As I said before, it’s a question of scope, of scale. Titanic myth-making in Wagner calls for similarly titanic music, and grand time-scale, the sort where the opera is so long that you have to have dinner in between acts simply to fortify yourself for what is still to come. But Pelléas concentrates instead on the dynamic between three characters wrapped in a love-triangle – Goloud, Pelléas and the object of their affections, Melisande – and is set often in small-scale situations: a room, a secluded garden, a cave, settings which are a geographical manifestation of the claustrophobic romantic tangle in which the three characters are entwined. Likewise, Ravel’s one-act opera is concerned with a single character, the mischievous child, whose wayward misbehaviour sparks off the magical episodes which follow, and which is similarly set in a room in the first half and a garden in the second.

And while Mahler’s view of the symphony was that it should ’embrace the world,’ (his first symphonic outing is called ‘The Titan,’ which should give you some idea of its lofty ambitions), this also requires musical gestures built on a grand scale, sustained by a musical architecture that needs to be epic in size. The music of someone like Reich, for instance, and to a certain extent the early works of John Adams and recent pieces by Nico Muhly, is much more about concise musical gestures, small-scale motivic thinking that may yield a piece lasting near to an hour (in the case of Music for Eighteen Musicians), but sustains its large-scale forms through the gradual unfolding of initially small ideas, into which can be condensed a range of harmonic and rhythmic expression.

Image credit: BBC

The epic narrative sweep in Downton takes on such themes as social hierarchy and the re-defining of class divisions in the wake of the First World War, the troubles in Ireland, and the minutiae of upstairs/downstairs relationships in the Grantham household with plodding tedium and lashings of cliche, painted in great swathes of block colour that don’t require the viewer to have to think too much for themselves about what’s going on, or what’s coming next. In contrast, The Paradise concentrates on a particular stretch of street, on one store in particular, and the characters within both; the focus is on a smaller scale, and as such it doesn’t need to make glib, sweeping gestures to allow large themes to be depicted in a small amount of on-screen time.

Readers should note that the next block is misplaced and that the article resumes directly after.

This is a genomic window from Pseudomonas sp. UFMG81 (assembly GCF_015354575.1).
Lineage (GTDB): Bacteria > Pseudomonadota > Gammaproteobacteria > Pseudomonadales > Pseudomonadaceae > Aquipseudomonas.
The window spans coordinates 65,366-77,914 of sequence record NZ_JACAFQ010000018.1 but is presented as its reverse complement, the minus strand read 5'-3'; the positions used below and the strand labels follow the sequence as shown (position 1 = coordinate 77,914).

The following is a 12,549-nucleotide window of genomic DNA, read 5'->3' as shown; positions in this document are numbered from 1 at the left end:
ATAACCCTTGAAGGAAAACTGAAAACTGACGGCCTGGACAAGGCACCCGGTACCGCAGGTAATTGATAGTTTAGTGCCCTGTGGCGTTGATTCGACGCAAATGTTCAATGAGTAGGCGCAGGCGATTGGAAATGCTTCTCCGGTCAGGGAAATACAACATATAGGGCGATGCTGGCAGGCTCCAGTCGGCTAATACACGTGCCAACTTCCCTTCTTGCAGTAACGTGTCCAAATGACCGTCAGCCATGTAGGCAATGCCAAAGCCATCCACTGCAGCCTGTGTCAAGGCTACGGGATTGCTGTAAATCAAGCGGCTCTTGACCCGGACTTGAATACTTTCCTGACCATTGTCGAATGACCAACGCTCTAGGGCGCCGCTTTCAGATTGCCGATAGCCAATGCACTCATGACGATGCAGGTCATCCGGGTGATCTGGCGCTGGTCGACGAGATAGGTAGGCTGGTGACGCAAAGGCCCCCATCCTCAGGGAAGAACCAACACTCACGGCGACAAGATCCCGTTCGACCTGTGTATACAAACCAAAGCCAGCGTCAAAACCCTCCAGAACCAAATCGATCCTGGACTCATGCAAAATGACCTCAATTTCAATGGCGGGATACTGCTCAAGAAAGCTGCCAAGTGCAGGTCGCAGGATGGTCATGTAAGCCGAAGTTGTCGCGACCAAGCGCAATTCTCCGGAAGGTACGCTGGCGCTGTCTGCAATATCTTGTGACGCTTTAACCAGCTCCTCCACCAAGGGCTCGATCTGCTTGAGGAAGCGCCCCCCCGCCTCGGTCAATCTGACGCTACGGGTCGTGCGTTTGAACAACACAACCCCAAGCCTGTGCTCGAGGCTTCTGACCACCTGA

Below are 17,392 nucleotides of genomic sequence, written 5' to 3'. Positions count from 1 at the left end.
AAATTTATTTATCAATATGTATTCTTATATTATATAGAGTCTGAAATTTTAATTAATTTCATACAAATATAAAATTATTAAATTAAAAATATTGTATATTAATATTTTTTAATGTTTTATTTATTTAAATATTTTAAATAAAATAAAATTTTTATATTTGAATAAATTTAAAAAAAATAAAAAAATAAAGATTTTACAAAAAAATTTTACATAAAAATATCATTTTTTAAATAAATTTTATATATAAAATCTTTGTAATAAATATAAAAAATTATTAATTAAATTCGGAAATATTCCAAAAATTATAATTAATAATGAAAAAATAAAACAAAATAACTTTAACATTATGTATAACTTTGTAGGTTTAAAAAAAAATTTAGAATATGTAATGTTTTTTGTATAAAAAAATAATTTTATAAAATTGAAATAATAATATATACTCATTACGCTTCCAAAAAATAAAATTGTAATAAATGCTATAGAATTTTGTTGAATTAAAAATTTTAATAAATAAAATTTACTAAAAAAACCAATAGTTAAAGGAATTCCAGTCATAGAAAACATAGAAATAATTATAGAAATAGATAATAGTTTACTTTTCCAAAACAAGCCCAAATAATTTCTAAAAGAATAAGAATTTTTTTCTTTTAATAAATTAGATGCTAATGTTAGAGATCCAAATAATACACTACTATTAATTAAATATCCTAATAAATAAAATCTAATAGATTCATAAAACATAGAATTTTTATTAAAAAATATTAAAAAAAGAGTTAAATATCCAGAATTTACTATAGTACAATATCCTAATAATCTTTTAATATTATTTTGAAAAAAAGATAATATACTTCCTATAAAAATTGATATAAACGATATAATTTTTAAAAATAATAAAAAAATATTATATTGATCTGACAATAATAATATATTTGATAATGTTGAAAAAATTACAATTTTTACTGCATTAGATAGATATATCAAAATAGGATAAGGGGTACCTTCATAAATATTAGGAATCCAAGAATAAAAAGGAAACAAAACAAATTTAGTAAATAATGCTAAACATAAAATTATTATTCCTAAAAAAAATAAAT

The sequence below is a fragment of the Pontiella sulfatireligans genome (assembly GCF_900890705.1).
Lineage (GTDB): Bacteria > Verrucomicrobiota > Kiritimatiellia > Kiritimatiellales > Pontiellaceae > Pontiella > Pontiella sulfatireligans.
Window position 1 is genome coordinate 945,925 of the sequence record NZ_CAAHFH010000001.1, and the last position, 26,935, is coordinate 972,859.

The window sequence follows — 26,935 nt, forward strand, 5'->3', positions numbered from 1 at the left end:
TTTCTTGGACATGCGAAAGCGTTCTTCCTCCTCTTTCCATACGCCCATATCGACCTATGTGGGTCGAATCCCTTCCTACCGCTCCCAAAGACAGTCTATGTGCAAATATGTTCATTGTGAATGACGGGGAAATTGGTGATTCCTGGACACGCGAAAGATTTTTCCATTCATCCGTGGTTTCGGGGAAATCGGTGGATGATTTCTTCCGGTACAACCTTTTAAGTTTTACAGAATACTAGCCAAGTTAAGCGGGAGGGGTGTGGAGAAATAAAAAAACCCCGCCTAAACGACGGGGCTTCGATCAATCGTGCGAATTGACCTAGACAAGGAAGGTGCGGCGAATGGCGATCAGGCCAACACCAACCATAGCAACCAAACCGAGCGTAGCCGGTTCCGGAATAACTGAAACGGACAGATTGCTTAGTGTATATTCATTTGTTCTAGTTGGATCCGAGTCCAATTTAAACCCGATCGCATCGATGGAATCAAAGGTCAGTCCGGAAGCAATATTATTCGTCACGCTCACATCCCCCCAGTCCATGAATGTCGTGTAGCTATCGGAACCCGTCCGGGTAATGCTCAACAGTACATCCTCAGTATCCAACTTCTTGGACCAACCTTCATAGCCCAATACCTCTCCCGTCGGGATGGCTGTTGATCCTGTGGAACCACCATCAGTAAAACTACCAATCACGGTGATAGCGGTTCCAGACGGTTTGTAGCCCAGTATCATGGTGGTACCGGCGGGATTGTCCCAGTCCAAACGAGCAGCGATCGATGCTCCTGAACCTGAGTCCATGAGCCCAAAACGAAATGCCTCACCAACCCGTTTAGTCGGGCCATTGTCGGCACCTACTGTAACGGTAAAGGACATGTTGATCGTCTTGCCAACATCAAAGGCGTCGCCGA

In his second volume of autobiography, ‘The Fry Chronicles,’ Stephen Fry recognises his own penchant for verbosity, for taking one hundred words to write what could be said in ten. But the book reads like an effortless conversation with Fry, and pages turn almost of themselves before you realise that many hours have gone by and you’ve read more than you intended, your wife and children have moved out and the dog is starving. Whilst the object of Fry’s book may be the re-telling of thirty year’s worth of life, the focus is again small-scale; himself, and what makes him tick.

So I have no compunction about dismissing endless hours of operatic bilge whilst secretly loving some examples of it, of casually being scathing about the tedium of Downton Abbey whilst revelling in the puff-pastry delight of The Paradise, and no sense of self-contradiction in writing off epic symphonic yawnathons whilst delighting in works of Minimalism that may last just as long as a piece by Mahler or Beethoven. It’s simply a question of focus.

Whatever floats your boat

As people all over the world gather to celebrate the London 2012 Olympic and Paralympic Games, a remarkable boat will set sail on its maiden voyage. The boat will be made from the lives and memories of people across the South East.

Click to view PDF

We want your wood: but not just any old wood, we want something that’s a part of you, something with a story to tell. Come and tell us that story – your donated wood will be used along with donations from thousands of others to build this unique 30ft sailing boat, a living archive of our lives.

Donations will be accepted in the foyer of the Gulbenkian Theatre between 1- 7pm this Wednesday.

www.theboatproject.com

The Boat Project is part of Artists Taking the Lead, a series of 12 public art commissions across the UK to celebrate the London 2012 Cultural Olympiad. The Boat Project is the winning commission for the South East region and is funded by Arts Council England.

Brought to Booker: can science fiction ever make the prize list ?

An article in last week’s Guardian laments the lack of speculative fiction – that’s science fiction and fantasy in common parlance – novels making the Booker prize list.